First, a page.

The technology of making ultra-thin, electrically conductive lines, developed by Polish physicists – Filip Granek and Zbigniew Rozynek – has been protected by closing the patent application. The XTPL company has received a grant from the Polish Agency for Enterprise Development (PARP) to conduct the process of global patent protection for its unique technology.
XTPL patent application was filed on March 22, 2016 in the UK. The patent application was prepared in collaboration with a renowned London-based law firm specializing in intellectual property protection in the area of XTPL’s fields of application.
– The London lawyers helped us to prepare not only a very good text of the patent application, but the whole patenting strategy for the future. In March we closed the application. The scope of patent protection in the first place will the UK, but over the next months and years will be extended globally. In the application for a grant for the patenting process we have identified 40 countries. Among them are, among others, China, Israel, Japan, Germany, United States, Taiwan, the United Arab Emirates and Australia – explains Dr. Filip Granek, co-founder of XTPL.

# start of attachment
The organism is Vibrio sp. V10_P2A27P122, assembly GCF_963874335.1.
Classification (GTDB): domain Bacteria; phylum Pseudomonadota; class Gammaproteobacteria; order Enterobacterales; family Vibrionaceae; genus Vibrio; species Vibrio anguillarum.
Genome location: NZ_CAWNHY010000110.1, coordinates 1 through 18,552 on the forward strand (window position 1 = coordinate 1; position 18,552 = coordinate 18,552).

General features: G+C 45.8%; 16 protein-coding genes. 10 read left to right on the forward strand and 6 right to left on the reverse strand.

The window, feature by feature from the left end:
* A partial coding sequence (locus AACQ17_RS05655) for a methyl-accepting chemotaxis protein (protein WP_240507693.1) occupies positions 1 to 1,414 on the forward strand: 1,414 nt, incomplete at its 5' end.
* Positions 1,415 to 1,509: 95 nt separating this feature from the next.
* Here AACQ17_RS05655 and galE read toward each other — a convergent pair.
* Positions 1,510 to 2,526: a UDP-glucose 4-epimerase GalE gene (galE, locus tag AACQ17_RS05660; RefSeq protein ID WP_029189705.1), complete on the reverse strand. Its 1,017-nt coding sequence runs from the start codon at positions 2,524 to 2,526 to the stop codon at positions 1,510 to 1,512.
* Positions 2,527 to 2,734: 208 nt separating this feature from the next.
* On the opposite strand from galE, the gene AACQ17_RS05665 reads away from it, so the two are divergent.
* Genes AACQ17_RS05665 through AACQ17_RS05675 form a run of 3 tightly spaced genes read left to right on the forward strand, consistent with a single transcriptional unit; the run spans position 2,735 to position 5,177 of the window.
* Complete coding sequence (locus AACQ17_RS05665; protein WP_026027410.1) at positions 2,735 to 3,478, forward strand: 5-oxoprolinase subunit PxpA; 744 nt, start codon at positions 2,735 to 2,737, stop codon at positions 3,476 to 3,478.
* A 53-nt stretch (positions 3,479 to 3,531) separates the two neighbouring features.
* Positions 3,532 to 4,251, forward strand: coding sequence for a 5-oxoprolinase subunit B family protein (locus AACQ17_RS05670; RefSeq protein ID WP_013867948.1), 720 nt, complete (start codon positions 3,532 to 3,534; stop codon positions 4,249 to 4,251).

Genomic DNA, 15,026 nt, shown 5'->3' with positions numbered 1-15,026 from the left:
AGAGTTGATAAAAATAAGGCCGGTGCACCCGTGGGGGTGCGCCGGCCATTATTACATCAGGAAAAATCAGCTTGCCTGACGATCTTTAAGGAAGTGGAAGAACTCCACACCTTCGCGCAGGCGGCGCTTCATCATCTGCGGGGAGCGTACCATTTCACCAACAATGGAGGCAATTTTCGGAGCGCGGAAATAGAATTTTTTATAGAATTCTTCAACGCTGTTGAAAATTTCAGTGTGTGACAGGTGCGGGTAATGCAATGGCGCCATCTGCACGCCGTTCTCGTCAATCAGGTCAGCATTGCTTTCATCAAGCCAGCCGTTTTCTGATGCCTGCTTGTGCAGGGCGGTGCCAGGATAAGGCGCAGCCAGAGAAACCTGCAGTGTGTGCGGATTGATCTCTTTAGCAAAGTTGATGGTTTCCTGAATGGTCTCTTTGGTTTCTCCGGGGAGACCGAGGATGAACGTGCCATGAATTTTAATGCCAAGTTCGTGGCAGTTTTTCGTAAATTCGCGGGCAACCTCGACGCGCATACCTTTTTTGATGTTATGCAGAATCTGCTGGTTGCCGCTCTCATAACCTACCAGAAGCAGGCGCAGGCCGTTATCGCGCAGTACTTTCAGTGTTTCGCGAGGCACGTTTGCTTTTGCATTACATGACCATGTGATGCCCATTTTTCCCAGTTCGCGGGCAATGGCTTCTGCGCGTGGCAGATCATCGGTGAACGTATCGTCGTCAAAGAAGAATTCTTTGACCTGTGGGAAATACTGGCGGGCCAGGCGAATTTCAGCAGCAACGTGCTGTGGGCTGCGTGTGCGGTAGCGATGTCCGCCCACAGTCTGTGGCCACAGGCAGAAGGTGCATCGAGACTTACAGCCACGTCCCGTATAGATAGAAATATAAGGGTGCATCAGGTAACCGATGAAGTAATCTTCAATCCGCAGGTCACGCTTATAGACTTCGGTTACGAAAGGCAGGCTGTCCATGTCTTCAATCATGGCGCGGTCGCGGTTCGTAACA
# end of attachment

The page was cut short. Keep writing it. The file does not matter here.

XTPL applied for funding for activities related to the protection of industrial property in a program run by PARP, which supports enterprises from the SME sector in the process of obtaining such protection under the national, regional, EU or international level. XTPL’s application was assessed positively and the company received a grant in the amount of nearly PLN 400 000.
– We are pleased that such an institution as the Polish Agency for Enterprise Development believed in our project and trusted our technology. Support of external companies and organizations assures us that we have chosen the proper way of development of our invention – adds Dr. Granek.
XTPL is a technology company founded by eminent Polish scientists. The company develops optically transparent and electrically conductive layers, which can be applied as transparent electrodes in thin-film solar cells and liquid crystal displays (LCD).